A customer was experiencing large memory spikes in some cases, and we were looking into the allocation patterns of some of the queries that were involved. One of the things that popped up was a query that allocated just under 30GB of managed memory during its processing.
Let me repeat that, because it bears repeating. That query allocated 30(!) GB(!) during its execution. Now, that doesn’t mean that it was consuming 30 GB, it was just the allocations involved. Most of that memory was immediately discarded during the operation. But 30 GB of garbage to cleanup puts a lot of pressure on the system. We took a closer look at the offensive query. It looked something like this:
from index “Notifications/RoutingAndPriority”
where startsWith(Route, $routeKeyPrefix)
order by Priority desc
That does not seem like a query that should be all that expensive. But details matter, so we dove into this. For this particular query, the routes are hierarchical structures that are unique for each message. Something like:
And the queries that were generated were using the city & topic to filter the information that they were interested in.
The customer in question had a lot of notifications going on at all times. And each one of their Routes was unique. Internally, RavenDB uses Lucene (currently ) to handle searches, and Lucene is using an inverse index to execute queries.
The usual way to think about is like this:
We have a list of terms (Brown, Green & Purple) and each of them has a list of the matching documents that contain the particular term.
The process of issuing a prefix query then is easy, scan all entries that match the prefix and return their results. This is indeed what Lucene is doing. However… while it is doing that, it will do something like this:
Pay close attention to what is actually happening here. There are two enumerators that we work with. One for the terms for the field and one for the documents for a specific term.
All of this is perfectly reasonable, but there is an issue. What happens when you have a lot of unique values? Well, then Lucene will have a lot of iterations of the loop. In this case, each term has just a single match, and Lucene is pretty good at optimizing search by specific term.
The actual problem is that Lucene allocates a string instance for each term. If we have 30 million notifications for New York’s traffic, that means that we’ll allocate 30 million strings during the processing of the query. We aren’t retaining these strings, mind. They’ll be cleaned up by the GC quickly enough, but that is an additional cost that we don’t actually want.
Luckily, in this case, there is a much simple solution. Given that the pattern of the route is known, we can skip the unique portion of the route. That means that in our index, we’ll do something similar to:
Route = doc.Route.Substring(0, doc.Route.LastIndexOf('/') + 1)
Once that is done, the number of unique matches there would be negligible. There would be no more allocations galore to observe and overall system performance is much improved.
We looked into whether there is something that we can do with Lucene to avoid this allocations issue, but it is endemic to the way the API works. The longer term plan is to fix that completely, of course. We are making great strides there already .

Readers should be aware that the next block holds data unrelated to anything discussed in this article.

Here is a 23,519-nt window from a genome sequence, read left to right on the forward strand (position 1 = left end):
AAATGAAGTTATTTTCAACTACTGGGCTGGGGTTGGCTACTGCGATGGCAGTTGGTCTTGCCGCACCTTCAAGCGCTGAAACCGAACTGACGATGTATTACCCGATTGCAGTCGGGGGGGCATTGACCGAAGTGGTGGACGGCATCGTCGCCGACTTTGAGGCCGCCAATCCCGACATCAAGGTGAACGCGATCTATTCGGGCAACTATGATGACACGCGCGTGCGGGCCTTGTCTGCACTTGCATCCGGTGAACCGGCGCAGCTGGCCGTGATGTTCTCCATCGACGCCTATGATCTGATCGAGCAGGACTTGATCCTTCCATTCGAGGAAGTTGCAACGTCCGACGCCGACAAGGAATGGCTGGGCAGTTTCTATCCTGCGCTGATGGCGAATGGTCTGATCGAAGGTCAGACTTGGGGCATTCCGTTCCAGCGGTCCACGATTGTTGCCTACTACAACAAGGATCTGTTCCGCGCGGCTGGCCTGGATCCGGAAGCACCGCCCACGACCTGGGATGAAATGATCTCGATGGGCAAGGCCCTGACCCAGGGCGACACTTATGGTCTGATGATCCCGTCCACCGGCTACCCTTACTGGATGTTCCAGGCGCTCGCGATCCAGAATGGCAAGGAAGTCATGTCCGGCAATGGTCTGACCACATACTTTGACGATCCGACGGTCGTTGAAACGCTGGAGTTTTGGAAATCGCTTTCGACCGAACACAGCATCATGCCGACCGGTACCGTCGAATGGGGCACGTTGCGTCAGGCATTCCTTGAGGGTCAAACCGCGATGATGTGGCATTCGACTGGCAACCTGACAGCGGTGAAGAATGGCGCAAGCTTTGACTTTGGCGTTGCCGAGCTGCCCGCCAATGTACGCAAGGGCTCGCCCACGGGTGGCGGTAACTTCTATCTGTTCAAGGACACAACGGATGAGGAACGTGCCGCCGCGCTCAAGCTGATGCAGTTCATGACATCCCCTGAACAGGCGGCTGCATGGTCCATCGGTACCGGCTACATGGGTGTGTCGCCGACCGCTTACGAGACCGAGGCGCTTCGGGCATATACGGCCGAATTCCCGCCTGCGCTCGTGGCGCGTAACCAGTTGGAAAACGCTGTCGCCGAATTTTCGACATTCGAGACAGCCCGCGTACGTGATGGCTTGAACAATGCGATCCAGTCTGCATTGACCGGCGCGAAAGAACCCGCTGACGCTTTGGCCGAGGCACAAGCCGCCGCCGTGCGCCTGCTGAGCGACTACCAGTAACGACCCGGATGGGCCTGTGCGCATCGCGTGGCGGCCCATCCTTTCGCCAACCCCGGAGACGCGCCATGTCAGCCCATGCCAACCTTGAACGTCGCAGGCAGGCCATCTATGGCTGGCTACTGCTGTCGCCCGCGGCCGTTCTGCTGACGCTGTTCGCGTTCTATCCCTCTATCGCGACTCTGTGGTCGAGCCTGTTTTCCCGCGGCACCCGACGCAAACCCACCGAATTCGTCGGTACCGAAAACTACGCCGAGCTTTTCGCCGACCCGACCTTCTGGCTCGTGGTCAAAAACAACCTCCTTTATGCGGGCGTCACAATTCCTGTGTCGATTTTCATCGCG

In short, if you are doing startsWith() queries or similar, pay attention to the number of unique terms that you have to go through. A simple optimization on the index like the one above can bring quite a bit of dividends.
More posts in "Production postmortem" series:
- (03 Oct 2022) Do you trust this server?
- (15 Sep 2022) The missed indexing reference
- (05 Aug 2022) The allocating query
- (22 Jul 2022) Efficiency all the way to Out of Memory error
- (18 Jul 2022) Broken networks and compressed streams
- (13 Jul 2022) Your math is wrong, recursion doesn’t work this way
- (12 Jul 2022) The data corruption in the node.js stack
- (11 Jul 2022) Out of memory on a clear sky
- (29 Apr 2022) Deduplicating replication speed
- (25 Apr 2022) The network latency and the I/O spikes
- (22 Apr 2022) The encrypted database that was too big to replicate
- (20 Apr 2022) Misleading security and other production snafus
- (03 Jan 2022) An error on the first act will lead to data corruption on the second act…
- (13 Dec 2021) The memory leak that only happened on Linux
- (17 Sep 2021) The Guinness record for page faults & high CPU
- (07 Jan 2021) The file system limitation
- (23 Mar 2020) high CPU when there is little work to be done
- (21 Feb 2020) The self signed certificate that couldn’t
- (31 Jan 2020) The slow slowdown of large systems
- (07 Jun 2019) Printer out of paper and the RavenDB hang
- (18 Feb 2019) This data corruption bug requires 3 simultaneous race conditions
- (25 Dec 2018) Handled errors and the curse of recursive error handling
- (23 Nov 2018) The ARM is killing me
- (22 Feb 2018) The unavailable Linux server
- (06 Dec 2017) data corruption, a view from INSIDE the sausage
- (01 Dec 2017) The random high CPU
- (07 Aug 2017) 30% boost with a single line change
- (04 Aug 2017) The case of 99.99% percentile
- (02 Aug 2017) The lightly loaded trashing server
- (23 Aug 2016) The insidious cost of managed memory
- (05 Feb 2016) A null reference in our abstraction
- (27 Jan 2016) The Razor Suicide
- (13 Nov 2015) The case of the “it is slow on that machine (only)”
- (21 Oct 2015) The case of the slow index rebuild
- (22 Sep 2015) The case of the Unicode Poo
- (03 Sep 2015) The industry at large
- (01 Sep 2015) The case of the lying configuration file
- (31 Aug 2015) The case of the memory eater and high load
- (14 Aug 2015) The case of the man in the middle
- (05 Aug 2015) Reading the errors
- (29 Jul 2015) The evil licensing code
- (23 Jul 2015) The case of the native memory leak
- (16 Jul 2015) The case of the intransigent new database
- (13 Jul 2015) The case of the hung over server
- (09 Jul 2015) The case of the infected cluster